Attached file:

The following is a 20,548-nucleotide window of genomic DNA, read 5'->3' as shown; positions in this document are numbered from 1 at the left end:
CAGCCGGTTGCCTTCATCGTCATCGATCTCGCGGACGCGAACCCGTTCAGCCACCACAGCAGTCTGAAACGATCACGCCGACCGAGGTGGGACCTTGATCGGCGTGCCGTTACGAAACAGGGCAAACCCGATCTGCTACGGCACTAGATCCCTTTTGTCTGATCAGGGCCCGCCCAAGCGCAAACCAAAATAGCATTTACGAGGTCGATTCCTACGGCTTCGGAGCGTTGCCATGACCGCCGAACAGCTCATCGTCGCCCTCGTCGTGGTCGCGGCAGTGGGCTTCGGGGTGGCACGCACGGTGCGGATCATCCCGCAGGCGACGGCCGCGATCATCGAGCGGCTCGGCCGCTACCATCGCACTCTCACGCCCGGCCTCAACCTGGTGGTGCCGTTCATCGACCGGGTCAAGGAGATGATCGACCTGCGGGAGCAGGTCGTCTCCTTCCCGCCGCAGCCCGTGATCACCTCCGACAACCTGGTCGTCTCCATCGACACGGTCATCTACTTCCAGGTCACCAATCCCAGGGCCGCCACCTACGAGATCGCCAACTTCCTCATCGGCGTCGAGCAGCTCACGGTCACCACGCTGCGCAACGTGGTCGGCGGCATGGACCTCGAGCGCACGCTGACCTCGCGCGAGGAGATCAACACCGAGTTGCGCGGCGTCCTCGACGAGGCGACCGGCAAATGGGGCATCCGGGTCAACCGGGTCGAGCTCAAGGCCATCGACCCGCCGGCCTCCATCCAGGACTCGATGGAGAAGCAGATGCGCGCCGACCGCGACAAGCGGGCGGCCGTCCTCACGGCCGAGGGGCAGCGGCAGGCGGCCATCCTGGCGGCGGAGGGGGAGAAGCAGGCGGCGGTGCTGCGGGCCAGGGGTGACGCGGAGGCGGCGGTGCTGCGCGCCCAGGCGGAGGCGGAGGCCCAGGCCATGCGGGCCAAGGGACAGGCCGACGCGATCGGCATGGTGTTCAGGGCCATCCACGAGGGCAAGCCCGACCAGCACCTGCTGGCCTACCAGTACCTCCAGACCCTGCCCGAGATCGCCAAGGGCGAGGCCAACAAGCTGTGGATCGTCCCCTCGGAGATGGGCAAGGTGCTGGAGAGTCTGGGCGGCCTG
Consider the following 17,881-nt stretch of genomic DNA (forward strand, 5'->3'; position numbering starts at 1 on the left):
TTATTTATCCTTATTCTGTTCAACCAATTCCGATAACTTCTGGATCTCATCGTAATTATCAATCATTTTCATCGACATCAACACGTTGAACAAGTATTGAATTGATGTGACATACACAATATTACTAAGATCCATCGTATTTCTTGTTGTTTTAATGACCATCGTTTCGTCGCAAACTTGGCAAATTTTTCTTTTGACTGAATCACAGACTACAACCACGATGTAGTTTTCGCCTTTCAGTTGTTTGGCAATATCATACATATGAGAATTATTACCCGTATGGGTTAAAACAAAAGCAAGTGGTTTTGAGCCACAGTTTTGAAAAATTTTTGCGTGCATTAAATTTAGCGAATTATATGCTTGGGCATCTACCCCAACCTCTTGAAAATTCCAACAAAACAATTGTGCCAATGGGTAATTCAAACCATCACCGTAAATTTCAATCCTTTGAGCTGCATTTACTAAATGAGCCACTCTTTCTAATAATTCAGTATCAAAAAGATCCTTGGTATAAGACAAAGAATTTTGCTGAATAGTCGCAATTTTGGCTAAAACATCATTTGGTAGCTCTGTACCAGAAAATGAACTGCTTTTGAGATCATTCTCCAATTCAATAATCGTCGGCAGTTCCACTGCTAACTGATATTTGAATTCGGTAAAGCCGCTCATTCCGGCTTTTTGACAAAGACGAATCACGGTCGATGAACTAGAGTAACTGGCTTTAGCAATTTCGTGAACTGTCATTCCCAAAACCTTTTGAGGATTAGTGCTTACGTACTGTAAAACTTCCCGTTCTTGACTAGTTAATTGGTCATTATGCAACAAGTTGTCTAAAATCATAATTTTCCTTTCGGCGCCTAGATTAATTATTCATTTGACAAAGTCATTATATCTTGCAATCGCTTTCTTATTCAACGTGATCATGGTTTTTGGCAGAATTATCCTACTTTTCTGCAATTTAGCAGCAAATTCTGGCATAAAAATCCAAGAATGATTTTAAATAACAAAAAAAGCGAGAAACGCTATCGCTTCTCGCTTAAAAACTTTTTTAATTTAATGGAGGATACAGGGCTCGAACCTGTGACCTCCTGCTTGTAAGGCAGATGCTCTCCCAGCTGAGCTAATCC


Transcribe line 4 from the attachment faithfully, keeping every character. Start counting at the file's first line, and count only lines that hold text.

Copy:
TTATTTATCCTTATTCTGTTCAACCAATTCCGATAACTTCTGGATCTCATCGTAATTATCAATCATTTTCATCGACATCAACACGTTGAACAAGTATTGAATTGATGTGACATACACAATATTACTAAGATCCATCGTATTTCTTGTTGTTTTAATGACCATCGTTTCGTCGCAAACTTGGCAAATTTTTCTTTTGACTGAATCACAGACTACAACCACGATGTAGTTTTCGCCTTTCAGTTGTTTGGCAATATCATACATATGAGAATTATTACCCGTATGGGTTAAAACAAAAGCAAGTGGTTTTGAGCCACAGTTTTGAAAAATTTTTGCGTGCATTAAATTTAGCGAATTATATGCTTGGGCATCTACCCCAACCTCTTGAAAATTCCAACAAAACAATTGTGCCAATGGGTAATTCAAACCATCACCGTAAATTTCAATCCTTTGAGCTGCATTTACTAAATGAGCCACTCTTTCTAATAATTCAGTATCAAAAAGATCCTTGGTATAAGACAAAGAATTTTGCTGAATAGTCGCAATTTTGGCTAAAACATCATTTGGTAGCTCTGTACCAGAAAATGAACTGCTTTTGAGATCATTCTCCAATTCAATAATCGTCGGCAGTTCCACTGCTAACTGATATTTGAATTCGGTAAAGCCGCTCATTCCGGCTTTTTGACAAAGACGAATCACGGTCGATGAACTAGAGTAACTGGCTTTAGCAATTTCGTGAACTGTCATTCCCAAAACCTTTTGAGGATTAGTGCTTACGTACTGTAAAACTTCCCGTTCTTGACTAGTTAATTGGTCATTATGCAACAAGTTGTCTAAAATCATAATTTTCCTTTCGGCGCCTAGATTAATTATTCATTTGACAAAGTCATTATATCTTGCAATCGCTTTCTTATTCAACGTGATCATGGTTTTTGGCAGAATTATCCTACTTTTCTGCAATTTAGCAGCAAATTCTGGCATAAAAATCCAAGAATGATTTTAAATAACAAAAAAAGCGAGAAACGCTATCGCTTCTCGCTTAAAAACTTTTTTAATTTAATGGAGGATACAGGGCTCGAACCTGTGACCTCCTGCTTGTAAGGCAGATGCTCTCCCAGCTGAGCTAATCC